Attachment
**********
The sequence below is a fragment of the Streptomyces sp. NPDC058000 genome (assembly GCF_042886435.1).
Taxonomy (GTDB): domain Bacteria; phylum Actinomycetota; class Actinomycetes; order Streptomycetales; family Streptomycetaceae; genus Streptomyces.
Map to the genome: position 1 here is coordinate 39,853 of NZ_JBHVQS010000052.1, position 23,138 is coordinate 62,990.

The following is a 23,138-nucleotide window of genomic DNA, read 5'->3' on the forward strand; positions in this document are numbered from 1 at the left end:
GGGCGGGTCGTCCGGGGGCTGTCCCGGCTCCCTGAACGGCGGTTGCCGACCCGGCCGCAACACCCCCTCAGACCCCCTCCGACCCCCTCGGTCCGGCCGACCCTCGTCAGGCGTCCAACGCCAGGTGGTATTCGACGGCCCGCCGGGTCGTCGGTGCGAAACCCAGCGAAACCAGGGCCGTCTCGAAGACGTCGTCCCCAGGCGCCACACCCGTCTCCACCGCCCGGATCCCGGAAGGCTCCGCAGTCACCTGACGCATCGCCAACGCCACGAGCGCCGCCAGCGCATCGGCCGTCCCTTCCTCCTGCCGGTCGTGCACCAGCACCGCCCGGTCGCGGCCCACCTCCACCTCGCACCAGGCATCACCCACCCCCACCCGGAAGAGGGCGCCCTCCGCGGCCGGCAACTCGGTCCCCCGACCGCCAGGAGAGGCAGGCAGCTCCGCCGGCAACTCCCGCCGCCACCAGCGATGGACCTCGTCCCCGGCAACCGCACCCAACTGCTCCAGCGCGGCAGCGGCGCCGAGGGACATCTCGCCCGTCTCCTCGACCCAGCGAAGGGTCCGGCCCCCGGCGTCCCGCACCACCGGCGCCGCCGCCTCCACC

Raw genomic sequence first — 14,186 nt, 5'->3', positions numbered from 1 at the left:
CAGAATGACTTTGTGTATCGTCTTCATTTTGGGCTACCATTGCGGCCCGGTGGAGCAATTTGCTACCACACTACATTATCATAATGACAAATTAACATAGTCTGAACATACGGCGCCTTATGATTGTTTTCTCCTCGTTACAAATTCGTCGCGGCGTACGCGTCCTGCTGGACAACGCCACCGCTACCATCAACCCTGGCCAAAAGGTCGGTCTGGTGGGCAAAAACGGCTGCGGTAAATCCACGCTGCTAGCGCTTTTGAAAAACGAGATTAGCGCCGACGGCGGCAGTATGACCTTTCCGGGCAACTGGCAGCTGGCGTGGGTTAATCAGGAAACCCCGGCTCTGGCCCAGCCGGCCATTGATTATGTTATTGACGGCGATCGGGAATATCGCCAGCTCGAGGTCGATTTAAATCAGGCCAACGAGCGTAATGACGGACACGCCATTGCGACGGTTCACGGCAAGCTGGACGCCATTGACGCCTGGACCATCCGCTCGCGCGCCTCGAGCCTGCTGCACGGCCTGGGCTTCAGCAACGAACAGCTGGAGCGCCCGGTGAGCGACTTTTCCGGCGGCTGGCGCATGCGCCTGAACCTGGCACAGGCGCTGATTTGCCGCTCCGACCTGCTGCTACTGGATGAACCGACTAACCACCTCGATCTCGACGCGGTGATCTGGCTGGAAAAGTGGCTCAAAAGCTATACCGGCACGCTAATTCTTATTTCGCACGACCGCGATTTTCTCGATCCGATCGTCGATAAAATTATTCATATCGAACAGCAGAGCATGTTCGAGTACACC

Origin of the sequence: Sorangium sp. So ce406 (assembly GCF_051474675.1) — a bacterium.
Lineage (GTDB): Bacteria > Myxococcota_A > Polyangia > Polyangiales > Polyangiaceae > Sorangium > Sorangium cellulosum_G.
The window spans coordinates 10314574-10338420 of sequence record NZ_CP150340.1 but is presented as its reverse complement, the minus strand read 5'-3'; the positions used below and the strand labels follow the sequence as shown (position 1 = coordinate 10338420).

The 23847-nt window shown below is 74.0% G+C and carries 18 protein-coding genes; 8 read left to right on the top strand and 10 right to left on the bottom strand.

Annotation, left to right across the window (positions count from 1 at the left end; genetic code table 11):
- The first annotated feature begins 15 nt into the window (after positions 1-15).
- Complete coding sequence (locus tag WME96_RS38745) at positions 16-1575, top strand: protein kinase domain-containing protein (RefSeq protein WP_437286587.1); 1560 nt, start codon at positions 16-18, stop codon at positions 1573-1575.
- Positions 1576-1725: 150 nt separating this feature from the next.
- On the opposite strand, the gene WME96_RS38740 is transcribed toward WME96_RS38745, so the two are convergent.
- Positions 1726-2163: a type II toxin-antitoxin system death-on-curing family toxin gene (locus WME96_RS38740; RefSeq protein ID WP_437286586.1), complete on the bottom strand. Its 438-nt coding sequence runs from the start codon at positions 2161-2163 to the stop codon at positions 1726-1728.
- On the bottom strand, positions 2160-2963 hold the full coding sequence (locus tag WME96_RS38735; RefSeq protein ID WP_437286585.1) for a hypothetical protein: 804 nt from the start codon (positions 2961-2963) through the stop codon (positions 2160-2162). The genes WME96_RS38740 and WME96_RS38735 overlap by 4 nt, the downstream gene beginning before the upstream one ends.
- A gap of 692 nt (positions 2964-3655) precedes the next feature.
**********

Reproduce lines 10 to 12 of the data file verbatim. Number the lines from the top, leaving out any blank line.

The window spans coordinates 10314574-10338420 of sequence record NZ_CP150340.1 but is presented as its reverse complement, the minus strand read 5'-3'; the positions used below and the strand labels follow the sequence as shown (position 1 = coordinate 10338420).

The 23847-nt window shown below is 74.0% G+C and carries 18 protein-coding genes; 8 read left to right on the top strand and 10 right to left on the bottom strand.

Annotation, left to right across the window (positions count from 1 at the left end; genetic code table 11):